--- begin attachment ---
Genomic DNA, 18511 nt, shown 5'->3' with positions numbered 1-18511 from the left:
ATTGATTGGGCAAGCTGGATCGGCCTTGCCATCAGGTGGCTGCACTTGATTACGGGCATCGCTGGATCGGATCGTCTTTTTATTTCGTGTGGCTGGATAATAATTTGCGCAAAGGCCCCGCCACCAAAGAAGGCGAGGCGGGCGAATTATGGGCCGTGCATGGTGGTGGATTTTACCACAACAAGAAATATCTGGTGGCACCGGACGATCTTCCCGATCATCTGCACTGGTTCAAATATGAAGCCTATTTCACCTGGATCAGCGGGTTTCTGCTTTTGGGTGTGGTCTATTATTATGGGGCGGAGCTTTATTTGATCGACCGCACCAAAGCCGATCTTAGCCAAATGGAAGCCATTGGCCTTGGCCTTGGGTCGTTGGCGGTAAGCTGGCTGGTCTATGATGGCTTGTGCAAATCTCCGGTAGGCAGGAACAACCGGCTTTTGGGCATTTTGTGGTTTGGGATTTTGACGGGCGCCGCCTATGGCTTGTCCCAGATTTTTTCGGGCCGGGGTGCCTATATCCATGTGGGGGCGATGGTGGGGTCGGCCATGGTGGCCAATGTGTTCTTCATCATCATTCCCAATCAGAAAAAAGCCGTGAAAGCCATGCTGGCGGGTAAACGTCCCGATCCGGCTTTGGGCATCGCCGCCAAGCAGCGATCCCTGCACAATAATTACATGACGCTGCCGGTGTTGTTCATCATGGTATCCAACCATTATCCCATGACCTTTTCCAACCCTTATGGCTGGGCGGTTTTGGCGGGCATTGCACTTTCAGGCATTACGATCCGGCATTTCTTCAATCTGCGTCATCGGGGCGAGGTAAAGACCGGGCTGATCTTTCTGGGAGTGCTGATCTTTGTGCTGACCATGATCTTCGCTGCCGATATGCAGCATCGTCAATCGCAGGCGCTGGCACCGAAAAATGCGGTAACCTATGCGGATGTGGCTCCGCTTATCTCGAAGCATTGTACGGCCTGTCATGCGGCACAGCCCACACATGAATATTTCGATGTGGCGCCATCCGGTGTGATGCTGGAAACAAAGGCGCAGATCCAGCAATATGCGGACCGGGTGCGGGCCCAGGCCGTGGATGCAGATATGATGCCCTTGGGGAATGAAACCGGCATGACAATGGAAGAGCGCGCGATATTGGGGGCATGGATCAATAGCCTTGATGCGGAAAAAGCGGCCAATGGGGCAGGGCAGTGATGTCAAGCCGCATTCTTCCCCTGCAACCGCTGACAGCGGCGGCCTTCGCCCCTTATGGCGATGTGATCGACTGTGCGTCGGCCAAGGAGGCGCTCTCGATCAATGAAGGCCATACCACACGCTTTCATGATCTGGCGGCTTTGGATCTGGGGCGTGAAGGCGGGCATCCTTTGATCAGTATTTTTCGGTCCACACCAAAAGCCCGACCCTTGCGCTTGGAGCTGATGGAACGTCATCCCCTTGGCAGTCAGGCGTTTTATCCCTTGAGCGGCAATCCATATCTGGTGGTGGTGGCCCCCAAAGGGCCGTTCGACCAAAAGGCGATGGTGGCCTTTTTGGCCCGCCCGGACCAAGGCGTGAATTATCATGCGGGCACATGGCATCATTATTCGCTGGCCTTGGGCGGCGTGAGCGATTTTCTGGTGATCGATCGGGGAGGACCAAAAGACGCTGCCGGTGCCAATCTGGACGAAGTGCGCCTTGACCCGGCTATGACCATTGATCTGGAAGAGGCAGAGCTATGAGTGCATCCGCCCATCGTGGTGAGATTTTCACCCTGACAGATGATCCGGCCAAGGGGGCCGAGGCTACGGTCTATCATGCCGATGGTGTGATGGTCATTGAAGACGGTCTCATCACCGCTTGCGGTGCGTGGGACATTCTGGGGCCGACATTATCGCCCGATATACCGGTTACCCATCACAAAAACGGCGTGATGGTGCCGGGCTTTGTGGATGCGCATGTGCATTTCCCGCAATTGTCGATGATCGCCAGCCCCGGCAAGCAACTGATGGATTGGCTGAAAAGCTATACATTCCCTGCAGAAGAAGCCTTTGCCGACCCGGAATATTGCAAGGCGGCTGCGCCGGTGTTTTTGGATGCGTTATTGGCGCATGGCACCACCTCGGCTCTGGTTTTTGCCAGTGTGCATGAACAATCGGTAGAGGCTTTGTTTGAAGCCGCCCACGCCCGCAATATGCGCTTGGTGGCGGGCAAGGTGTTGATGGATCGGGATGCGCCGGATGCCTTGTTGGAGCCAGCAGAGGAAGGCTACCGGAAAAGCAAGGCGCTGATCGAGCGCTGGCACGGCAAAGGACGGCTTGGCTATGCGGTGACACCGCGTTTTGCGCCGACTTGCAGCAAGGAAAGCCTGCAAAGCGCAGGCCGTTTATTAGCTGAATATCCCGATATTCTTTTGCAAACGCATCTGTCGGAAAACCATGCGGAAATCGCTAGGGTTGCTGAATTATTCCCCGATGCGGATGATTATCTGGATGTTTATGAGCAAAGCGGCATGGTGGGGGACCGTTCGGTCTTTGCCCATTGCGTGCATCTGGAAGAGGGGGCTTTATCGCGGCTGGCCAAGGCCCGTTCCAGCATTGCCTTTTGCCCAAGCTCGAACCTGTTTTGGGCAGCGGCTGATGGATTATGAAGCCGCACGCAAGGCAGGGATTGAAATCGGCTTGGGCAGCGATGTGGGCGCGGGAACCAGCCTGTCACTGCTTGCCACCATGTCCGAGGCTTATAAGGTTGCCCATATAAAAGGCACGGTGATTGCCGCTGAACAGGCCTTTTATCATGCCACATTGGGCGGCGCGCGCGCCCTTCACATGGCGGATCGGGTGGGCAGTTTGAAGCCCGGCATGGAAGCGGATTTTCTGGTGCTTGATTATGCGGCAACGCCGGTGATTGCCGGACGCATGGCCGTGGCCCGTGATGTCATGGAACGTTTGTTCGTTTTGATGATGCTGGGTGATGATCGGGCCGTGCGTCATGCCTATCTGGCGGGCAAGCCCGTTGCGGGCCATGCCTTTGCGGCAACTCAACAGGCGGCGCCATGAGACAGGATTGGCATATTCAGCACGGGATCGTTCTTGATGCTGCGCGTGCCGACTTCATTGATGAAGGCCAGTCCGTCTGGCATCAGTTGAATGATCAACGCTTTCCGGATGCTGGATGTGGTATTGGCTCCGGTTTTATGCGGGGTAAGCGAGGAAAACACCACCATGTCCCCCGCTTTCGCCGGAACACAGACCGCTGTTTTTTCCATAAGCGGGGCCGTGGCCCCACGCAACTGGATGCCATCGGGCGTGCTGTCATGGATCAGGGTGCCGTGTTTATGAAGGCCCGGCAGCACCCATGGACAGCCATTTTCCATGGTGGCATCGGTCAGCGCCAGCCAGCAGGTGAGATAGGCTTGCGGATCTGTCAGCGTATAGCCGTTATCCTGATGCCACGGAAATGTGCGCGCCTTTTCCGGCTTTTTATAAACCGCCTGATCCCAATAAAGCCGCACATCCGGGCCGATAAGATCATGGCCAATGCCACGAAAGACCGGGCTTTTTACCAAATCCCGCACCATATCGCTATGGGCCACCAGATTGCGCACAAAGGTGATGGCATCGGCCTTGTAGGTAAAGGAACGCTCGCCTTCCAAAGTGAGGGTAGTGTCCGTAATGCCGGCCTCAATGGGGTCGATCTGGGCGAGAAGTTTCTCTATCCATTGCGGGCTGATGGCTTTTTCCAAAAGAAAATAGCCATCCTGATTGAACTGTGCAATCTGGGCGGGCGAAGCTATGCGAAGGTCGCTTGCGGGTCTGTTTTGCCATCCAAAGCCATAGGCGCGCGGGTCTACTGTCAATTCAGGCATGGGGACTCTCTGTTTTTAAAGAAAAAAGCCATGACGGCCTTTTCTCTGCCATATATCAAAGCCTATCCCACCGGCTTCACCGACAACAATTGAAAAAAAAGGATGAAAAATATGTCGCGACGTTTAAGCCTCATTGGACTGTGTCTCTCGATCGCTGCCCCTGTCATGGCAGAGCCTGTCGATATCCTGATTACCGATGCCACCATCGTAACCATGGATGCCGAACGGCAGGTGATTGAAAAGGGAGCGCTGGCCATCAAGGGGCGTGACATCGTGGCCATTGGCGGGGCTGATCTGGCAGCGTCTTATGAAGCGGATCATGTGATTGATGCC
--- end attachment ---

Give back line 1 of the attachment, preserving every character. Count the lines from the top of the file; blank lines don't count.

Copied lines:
Genomic DNA, 18511 nt, shown 5'->3' with positions numbered 1-18511 from the left: